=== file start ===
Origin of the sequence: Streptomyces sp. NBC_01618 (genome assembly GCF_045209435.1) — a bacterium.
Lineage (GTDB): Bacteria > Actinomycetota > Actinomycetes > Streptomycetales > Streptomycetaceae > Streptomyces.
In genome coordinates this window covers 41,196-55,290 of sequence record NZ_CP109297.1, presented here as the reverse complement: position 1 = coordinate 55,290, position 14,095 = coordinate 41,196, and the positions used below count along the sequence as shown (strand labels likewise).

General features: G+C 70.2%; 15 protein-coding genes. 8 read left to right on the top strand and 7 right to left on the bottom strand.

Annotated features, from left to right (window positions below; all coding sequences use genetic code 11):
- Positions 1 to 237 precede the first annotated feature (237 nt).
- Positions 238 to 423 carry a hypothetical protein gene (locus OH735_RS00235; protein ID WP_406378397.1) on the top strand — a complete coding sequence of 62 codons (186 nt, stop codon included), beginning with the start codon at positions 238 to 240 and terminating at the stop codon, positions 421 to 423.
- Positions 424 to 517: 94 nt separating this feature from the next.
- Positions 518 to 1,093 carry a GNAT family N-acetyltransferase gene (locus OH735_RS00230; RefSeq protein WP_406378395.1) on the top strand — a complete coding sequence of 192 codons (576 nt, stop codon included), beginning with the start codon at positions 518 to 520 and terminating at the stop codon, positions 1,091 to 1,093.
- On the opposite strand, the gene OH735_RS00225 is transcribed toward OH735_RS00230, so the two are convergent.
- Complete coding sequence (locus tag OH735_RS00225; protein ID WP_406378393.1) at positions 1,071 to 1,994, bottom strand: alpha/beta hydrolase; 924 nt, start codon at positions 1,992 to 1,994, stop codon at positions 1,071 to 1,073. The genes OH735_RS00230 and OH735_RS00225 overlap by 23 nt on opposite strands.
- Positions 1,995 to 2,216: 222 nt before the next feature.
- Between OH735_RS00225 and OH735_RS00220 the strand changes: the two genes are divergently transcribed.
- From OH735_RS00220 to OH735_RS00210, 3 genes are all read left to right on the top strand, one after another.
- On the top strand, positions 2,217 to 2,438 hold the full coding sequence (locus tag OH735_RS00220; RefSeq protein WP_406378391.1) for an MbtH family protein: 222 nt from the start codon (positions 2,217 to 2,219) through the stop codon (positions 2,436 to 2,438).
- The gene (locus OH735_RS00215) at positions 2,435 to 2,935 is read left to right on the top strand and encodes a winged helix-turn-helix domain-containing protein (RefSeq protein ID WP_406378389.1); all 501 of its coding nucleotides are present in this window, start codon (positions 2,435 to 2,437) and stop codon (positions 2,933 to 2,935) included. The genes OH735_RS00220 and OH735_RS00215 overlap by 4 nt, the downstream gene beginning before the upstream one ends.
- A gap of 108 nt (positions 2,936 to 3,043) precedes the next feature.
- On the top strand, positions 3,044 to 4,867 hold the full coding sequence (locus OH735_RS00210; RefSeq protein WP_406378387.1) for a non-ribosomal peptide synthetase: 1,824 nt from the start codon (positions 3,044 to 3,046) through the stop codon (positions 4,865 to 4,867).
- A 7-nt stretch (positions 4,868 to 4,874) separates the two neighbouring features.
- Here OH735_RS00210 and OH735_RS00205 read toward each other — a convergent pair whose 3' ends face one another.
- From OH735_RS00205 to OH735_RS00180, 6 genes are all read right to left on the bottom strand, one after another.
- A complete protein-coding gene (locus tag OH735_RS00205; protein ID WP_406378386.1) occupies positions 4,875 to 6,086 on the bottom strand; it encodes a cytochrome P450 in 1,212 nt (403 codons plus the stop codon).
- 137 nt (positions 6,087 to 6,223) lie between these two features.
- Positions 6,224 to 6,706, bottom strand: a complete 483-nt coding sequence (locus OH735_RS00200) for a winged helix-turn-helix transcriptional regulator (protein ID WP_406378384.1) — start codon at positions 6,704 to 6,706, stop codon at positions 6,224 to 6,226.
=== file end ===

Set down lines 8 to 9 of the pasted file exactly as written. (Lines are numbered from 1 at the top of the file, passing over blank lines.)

- Positions 424 to 517: 94 nt separating this feature from the next.
- Positions 518 to 1,093 carry a GNAT family N-acetyltransferase gene (locus OH735_RS00230; RefSeq protein WP_406378395.1) on the top strand — a complete coding sequence of 192 codons (576 nt, stop codon included), beginning with the start codon at positions 518 to 520 and terminating at the stop codon, positions 1,091 to 1,093.